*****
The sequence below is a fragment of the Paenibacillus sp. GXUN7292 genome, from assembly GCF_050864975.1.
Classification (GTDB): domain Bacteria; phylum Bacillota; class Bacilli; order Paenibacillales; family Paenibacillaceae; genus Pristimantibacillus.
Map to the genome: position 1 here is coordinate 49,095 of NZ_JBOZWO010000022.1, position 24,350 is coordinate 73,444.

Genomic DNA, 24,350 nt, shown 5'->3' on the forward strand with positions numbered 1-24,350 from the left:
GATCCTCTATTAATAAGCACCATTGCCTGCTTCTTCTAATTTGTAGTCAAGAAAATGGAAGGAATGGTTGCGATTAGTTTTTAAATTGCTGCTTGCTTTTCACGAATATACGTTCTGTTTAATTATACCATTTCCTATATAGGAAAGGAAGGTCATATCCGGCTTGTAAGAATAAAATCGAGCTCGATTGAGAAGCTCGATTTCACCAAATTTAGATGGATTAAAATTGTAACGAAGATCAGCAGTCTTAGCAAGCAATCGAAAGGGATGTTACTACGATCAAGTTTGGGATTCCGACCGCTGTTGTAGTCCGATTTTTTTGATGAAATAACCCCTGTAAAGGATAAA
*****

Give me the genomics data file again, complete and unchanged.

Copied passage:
The sequence below is a fragment of the Paenibacillus sp. GXUN7292 genome, from assembly GCF_050864975.1.
Classification (GTDB): domain Bacteria; phylum Bacillota; class Bacilli; order Paenibacillales; family Paenibacillaceae; genus Pristimantibacillus.
Map to the genome: position 1 here is coordinate 49,095 of NZ_JBOZWO010000022.1, position 24,350 is coordinate 73,444.

Genomic DNA, 24,350 nt, shown 5'->3' on the forward strand with positions numbered 1-24,350 from the left:
GATCCTCTATTAATAAGCACCATTGCCTGCTTCTTCTAATTTGTAGTCAAGAAAATGGAAGGAATGGTTGCGATTAGTTTTTAAATTGCTGCTTGCTTTTCACGAATATACGTTCTGTTTAATTATACCATTTCCTATATAGGAAAGGAAGGTCATATCCGGCTTGTAAGAATAAAATCGAGCTCGATTGAGAAGCTCGATTTCACCAAATTTAGATGGATTAAAATTGTAACGAAGATCAGCAGTCTTAGCAAGCAATCGAAAGGGATGTTACTACGATCAAGTTTGGGATTCCGACCGCTGTTGTAGTCCGATTTTTTTGATGAAATAACCCCTGTAAAGGATAAA